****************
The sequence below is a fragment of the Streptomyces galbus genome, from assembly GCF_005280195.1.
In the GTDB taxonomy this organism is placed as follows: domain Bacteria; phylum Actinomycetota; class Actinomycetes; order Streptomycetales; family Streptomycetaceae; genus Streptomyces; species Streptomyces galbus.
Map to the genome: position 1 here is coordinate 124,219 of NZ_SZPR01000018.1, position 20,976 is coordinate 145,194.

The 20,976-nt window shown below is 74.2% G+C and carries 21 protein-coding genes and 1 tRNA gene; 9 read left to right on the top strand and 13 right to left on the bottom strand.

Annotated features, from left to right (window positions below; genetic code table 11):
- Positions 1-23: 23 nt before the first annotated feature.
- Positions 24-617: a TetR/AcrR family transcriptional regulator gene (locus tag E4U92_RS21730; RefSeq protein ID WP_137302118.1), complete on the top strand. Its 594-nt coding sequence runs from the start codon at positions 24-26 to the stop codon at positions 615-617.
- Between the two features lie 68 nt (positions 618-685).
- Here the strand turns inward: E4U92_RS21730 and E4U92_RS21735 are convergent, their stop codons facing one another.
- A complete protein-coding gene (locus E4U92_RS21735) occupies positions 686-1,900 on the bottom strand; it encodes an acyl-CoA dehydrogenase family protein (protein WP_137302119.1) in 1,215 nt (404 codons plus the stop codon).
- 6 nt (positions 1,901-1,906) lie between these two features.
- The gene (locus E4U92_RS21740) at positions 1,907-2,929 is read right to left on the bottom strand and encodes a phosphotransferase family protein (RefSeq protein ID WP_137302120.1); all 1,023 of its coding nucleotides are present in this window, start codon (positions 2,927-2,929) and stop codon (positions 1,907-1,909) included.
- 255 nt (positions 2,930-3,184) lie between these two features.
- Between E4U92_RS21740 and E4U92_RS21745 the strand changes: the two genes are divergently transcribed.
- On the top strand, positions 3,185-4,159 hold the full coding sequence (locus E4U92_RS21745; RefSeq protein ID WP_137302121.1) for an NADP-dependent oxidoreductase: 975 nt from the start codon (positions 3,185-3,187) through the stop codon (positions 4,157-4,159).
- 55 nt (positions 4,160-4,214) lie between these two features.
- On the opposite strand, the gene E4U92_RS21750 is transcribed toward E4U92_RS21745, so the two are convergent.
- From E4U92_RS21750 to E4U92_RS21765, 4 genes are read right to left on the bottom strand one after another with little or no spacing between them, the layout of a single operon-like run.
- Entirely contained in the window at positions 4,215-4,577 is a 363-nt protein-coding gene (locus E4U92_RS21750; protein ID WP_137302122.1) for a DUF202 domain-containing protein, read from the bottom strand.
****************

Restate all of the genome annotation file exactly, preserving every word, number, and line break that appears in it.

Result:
The sequence below is a fragment of the Streptomyces galbus genome, from assembly GCF_005280195.1.
In the GTDB taxonomy this organism is placed as follows: domain Bacteria; phylum Actinomycetota; class Actinomycetes; order Streptomycetales; family Streptomycetaceae; genus Streptomyces; species Streptomyces galbus.
Map to the genome: position 1 here is coordinate 124,219 of NZ_SZPR01000018.1, position 20,976 is coordinate 145,194.

The 20,976-nt window shown below is 74.2% G+C and carries 21 protein-coding genes and 1 tRNA gene; 9 read left to right on the top strand and 13 right to left on the bottom strand.

Annotated features, from left to right (window positions below; genetic code table 11):
- Positions 1-23: 23 nt before the first annotated feature.
- Positions 24-617: a TetR/AcrR family transcriptional regulator gene (locus tag E4U92_RS21730; RefSeq protein ID WP_137302118.1), complete on the top strand. Its 594-nt coding sequence runs from the start codon at positions 24-26 to the stop codon at positions 615-617.
- Between the two features lie 68 nt (positions 618-685).
- Here the strand turns inward: E4U92_RS21730 and E4U92_RS21735 are convergent, their stop codons facing one another.
- A complete protein-coding gene (locus E4U92_RS21735) occupies positions 686-1,900 on the bottom strand; it encodes an acyl-CoA dehydrogenase family protein (protein WP_137302119.1) in 1,215 nt (404 codons plus the stop codon).
- 6 nt (positions 1,901-1,906) lie between these two features.
- The gene (locus E4U92_RS21740) at positions 1,907-2,929 is read right to left on the bottom strand and encodes a phosphotransferase family protein (RefSeq protein ID WP_137302120.1); all 1,023 of its coding nucleotides are present in this window, start codon (positions 2,927-2,929) and stop codon (positions 1,907-1,909) included.
- 255 nt (positions 2,930-3,184) lie between these two features.
- Between E4U92_RS21740 and E4U92_RS21745 the strand changes: the two genes are divergently transcribed.
- On the top strand, positions 3,185-4,159 hold the full coding sequence (locus E4U92_RS21745; RefSeq protein ID WP_137302121.1) for an NADP-dependent oxidoreductase: 975 nt from the start codon (positions 3,185-3,187) through the stop codon (positions 4,157-4,159).
- 55 nt (positions 4,160-4,214) lie between these two features.
- On the opposite strand, the gene E4U92_RS21750 is transcribed toward E4U92_RS21745, so the two are convergent.
- From E4U92_RS21750 to E4U92_RS21765, 4 genes are read right to left on the bottom strand one after another with little or no spacing between them, the layout of a single operon-like run.
- Entirely contained in the window at positions 4,215-4,577 is a 363-nt protein-coding gene (locus E4U92_RS21750; protein ID WP_137302122.1) for a DUF202 domain-containing protein, read from the bottom strand.